Szindbád (also known as Szinbád / Sindbad /Sinbad) is a 1971 Hungarian film directed by Zoltán Huszárik, and based on short stories by the writer Gyula Krúdy.

Szindbad poster.jpg
Theatrical release poster
Directed byZoltán Huszárik
Screenplay byZoltán Huszárik
János Tóth
Based onstories
by Gyula Krúdy
StarringZoltán Latinovits
Margit Dajka
Éva Ruttkai
Music byZoltán Jeney
CinematographySándor Sára
Edited byZoltán Huszárik
Mihály Morell
Mafilm Stúdió 1
Release date
  • 25 November 1971 (1971-11-25)
Running time
90 minutes


The film opens with a sequence of fleeting images - the stamens of a flower, drops of oil on water, glowing embers, a spider's web, a strand of blonde hair, a leaf frozen in the ice, rain dripping from a wooden roof, etc. - each of which will subsequently be linked to one of Szindbád's memories of his love affairs. We then see the body of the dead or dying Szindbád lying in a cart drawn by a horse through the countryside, where nobody any longer seems interested in him. A voiceover (of Szindbád) then introduces a stream of memories, often disconnected and unchronological, of the many women who have been the focus of his life.



The central figure of Szindbád, although his name makes reference to the character of Sinbad in the Arabian Nights, here belongs to the last years of the Austro-Hungarian empire around the turn of the 20th century (the period during which the original stories were written). Szindbád is a middle-aged traveller driven by memories of his amorous adventures (and of the favourite meals he has savoured along the way); he is an observer of life as it passes by rather than an active participant in it, and his inner world is conveyed in a stream of consciousness reflecting his unsatisfied desires and his nostalgia for the past.[1][2]

The original choice to play the role of Szindbád was Vittorio De Sica, but when terms could not be agreed the part was given to the leading Hungarian actor Zoltán Latinovits who played it with "a reckless chic that makes him irresistible even as he's being detestable".[3]

The rich colour photography (its "tactile sensuality"[4]) created by cinematographer Sándor Sára was central to the evocation of the refined and elegant social world of the Hungarian bourgeoisie at the turn of the century.[5] This, along with the film's fractured time structure and rapid montages of brief and freely associated shots, created a marked contrast with the prevailing style of stately tracking shots associated with the cinema of Miklós Jancsó.[6] In this respect the director Zoltán Huszárik, who completed only one further feature film before his suspected suicide in 1981, was seen as a unique contributor to Hungarian cinema.[5]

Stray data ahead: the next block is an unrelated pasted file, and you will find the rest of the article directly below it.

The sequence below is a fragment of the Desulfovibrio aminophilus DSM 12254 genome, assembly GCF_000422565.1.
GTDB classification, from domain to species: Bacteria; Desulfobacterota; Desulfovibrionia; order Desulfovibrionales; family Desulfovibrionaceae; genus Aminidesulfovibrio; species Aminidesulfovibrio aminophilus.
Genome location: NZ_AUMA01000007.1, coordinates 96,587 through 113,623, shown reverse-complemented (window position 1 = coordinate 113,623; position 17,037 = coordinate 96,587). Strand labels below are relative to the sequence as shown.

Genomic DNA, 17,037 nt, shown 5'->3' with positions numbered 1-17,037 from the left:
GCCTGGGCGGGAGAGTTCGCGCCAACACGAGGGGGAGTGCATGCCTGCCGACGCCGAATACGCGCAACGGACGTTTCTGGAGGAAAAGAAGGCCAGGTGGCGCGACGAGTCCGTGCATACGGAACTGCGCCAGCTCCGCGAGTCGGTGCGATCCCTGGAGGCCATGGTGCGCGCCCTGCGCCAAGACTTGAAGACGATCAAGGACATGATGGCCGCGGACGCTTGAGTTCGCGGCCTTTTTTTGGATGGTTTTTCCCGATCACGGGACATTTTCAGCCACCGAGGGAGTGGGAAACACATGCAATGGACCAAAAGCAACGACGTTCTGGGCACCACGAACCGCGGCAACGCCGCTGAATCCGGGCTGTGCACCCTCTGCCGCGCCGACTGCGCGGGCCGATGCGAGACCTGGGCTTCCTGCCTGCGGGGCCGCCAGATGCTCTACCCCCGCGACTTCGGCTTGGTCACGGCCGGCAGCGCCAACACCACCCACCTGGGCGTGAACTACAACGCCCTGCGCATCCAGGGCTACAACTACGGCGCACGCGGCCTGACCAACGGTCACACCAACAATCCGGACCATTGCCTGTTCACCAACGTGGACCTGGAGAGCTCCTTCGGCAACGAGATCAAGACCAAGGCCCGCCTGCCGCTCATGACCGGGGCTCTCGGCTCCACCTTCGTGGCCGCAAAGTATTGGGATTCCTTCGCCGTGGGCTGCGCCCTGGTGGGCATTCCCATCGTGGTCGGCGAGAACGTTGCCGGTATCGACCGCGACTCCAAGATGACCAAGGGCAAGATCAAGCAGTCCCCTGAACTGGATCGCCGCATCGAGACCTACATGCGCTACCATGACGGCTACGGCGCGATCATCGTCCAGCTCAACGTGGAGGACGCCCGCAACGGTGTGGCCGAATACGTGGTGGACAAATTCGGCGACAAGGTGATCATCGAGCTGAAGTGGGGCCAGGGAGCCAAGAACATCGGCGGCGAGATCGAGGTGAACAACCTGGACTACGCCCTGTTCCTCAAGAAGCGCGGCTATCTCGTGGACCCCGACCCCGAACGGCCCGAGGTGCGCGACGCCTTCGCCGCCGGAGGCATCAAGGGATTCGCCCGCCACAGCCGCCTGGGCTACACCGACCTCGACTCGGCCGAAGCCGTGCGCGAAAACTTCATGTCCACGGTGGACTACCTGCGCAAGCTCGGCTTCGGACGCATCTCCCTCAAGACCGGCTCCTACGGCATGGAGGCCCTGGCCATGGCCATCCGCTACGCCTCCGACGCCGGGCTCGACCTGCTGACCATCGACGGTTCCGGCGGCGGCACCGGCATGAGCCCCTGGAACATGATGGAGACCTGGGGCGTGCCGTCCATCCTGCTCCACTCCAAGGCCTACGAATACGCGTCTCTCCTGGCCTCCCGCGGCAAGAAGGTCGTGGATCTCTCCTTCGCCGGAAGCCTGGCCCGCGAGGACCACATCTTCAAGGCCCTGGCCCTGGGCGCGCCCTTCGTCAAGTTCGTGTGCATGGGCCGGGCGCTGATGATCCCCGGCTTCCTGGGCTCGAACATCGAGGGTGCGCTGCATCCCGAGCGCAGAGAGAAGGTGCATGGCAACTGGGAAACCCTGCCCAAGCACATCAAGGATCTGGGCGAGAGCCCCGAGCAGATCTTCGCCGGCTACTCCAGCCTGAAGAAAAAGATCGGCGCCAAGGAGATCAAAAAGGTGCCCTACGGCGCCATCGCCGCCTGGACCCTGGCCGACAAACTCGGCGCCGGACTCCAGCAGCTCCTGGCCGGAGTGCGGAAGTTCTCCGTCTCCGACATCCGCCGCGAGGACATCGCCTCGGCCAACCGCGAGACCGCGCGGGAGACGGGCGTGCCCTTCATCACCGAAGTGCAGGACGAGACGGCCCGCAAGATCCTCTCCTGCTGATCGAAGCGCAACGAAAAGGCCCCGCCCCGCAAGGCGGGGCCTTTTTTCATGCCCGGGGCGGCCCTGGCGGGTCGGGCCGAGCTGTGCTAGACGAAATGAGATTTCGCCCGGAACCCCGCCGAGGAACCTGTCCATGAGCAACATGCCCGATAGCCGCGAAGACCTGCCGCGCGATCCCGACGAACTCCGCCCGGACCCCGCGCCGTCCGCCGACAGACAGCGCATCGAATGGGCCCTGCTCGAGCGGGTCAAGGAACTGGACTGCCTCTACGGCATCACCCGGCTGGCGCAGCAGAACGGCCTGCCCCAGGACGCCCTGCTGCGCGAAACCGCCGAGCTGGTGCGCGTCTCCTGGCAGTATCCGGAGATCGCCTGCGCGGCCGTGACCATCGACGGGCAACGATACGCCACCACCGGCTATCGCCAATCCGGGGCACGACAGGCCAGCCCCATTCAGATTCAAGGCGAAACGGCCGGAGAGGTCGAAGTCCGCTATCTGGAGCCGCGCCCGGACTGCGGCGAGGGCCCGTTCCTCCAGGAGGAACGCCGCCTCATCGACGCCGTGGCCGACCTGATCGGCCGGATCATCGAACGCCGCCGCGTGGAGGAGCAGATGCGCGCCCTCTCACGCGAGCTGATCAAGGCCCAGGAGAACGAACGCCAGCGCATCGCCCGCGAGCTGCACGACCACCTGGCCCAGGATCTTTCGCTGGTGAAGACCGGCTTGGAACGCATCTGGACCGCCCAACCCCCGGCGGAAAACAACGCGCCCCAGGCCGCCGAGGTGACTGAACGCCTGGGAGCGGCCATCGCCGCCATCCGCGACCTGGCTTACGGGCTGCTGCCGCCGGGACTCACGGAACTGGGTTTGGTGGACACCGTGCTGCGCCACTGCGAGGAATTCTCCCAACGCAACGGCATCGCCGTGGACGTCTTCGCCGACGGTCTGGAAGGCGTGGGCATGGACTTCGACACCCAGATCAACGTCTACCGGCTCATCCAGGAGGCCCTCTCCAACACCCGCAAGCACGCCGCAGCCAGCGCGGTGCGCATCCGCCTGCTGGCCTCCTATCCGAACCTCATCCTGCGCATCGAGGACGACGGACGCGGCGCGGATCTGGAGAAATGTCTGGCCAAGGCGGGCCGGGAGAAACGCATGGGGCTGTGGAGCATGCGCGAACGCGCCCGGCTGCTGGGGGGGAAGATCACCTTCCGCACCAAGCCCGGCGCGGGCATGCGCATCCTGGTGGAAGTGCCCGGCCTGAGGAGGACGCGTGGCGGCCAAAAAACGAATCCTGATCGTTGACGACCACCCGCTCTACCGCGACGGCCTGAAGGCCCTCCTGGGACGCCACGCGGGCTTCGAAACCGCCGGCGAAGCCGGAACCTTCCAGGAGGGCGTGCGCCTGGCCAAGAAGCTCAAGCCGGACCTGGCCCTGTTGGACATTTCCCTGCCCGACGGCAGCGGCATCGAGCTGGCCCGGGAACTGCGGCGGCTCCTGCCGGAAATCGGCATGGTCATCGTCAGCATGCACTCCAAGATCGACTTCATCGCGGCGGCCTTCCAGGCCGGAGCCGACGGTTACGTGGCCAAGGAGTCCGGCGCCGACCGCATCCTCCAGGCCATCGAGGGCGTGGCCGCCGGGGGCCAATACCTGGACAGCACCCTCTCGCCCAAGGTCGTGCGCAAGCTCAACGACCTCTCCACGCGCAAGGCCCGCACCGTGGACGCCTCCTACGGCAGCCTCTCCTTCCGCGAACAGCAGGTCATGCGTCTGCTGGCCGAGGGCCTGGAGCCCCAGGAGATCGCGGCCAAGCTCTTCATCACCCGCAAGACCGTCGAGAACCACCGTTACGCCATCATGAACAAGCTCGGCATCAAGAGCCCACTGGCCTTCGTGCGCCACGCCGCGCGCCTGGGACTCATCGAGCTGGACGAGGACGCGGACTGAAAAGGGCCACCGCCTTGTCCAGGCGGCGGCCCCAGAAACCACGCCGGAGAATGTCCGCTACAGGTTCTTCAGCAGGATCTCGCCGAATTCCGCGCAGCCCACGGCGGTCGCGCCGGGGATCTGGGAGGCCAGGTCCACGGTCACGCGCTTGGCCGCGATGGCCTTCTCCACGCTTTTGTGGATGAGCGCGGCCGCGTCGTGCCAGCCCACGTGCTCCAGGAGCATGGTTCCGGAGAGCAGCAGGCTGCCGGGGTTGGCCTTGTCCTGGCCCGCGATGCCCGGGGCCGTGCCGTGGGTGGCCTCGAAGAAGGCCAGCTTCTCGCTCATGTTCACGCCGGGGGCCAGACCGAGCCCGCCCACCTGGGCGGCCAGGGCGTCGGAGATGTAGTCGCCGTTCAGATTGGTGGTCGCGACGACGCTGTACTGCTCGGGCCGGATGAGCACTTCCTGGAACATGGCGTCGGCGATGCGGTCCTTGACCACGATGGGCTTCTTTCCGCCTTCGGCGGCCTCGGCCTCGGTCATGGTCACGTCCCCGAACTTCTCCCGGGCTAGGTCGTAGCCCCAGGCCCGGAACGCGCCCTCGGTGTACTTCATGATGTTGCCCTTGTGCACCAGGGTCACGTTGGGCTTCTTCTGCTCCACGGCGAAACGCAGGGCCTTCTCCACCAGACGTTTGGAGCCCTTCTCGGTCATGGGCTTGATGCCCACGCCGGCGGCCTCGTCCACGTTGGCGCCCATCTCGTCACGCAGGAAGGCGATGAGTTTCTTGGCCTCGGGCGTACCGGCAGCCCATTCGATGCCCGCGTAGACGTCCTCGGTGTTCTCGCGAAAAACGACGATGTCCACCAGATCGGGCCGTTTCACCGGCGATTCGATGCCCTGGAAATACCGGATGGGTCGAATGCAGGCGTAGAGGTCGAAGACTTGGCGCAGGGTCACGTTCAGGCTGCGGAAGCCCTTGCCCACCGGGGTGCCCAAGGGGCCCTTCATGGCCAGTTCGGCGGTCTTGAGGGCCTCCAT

Szindbád was presented at the Venice Film Festival in 1972.[7]

In Hungary Szindbád has been regarded as one of the classics of its national cinema. In 2000 a group of Hungarian critics included it in a list of the twelve best Hungarian films, the so-called "Budapest 12".

In the English-speaking world, apart from some limited screenings at the time of its release, Szindbád remained largely unknown for many years. It was issued on DVD in 2011.[8] Critics have invariably praised the sumptuous visual qualities of the film: "the extraordinary (and very beautiful) images that pour over the screen";[9] "a film of intoxicating voluptuousness";[3] "a beautiful film ... painterly but not simply pretty, with a late-evening pilgrimage by candlelight that settles in your memory, and possibly the loveliest ice-skating sequence ever put on film".[6] The film's non-linear and fragmented structure allows the linking of images, sometimes almost subliminally, to evoke Szindbád's memories or his subconscious, and the description "Proustian" has repeatedly appeared in critical assessments (perhaps echoing a frequent characterization of the writings of the author of the original stories, Gyula Krúdy).[3][5][6]


  1. ^ Ray Keenoy, and others. The Babel Guide to Hungarian Literature in Translation. London: Boulevard, 2001. pp.43-44.
  2. ^ Lóránt Czigány. The Oxford History of Hungarian Literature. Oxford University Press, 1984. pp.303-304.
  3. ^ a b c David Parkinson. Oxford Times, 14 July 2011 (end of column). [Retrieved 5 October 2012].
  4. ^ Michael Brooke. "Szindbád", in Sight and Sound, vol.17(8), August 2007, p.31.
  5. ^ a b c Mira Liehm and Antonin J. Liehm. The Most Important Art: East European Film after 1945. Berkeley; London: University of California Press, 1977. p.406.
  6. ^ a b c Michael Atkinson. "Memory bliss", in Sight and Sound, vol.21(8), August 2011, p.87.
  7. ^ ASACdati, 'Zoltán Huszárik'. [Retrieved 5 October 2012].
  8. ^ Szindbád, Second Run DVD (UK), July 2011. (Region 0).
  9. ^ Nora Sayre. "A Rueful 'Sindbad'", in The New York Times, 25 October 1974. [Retrieved 5 October 2012].

External linksEdit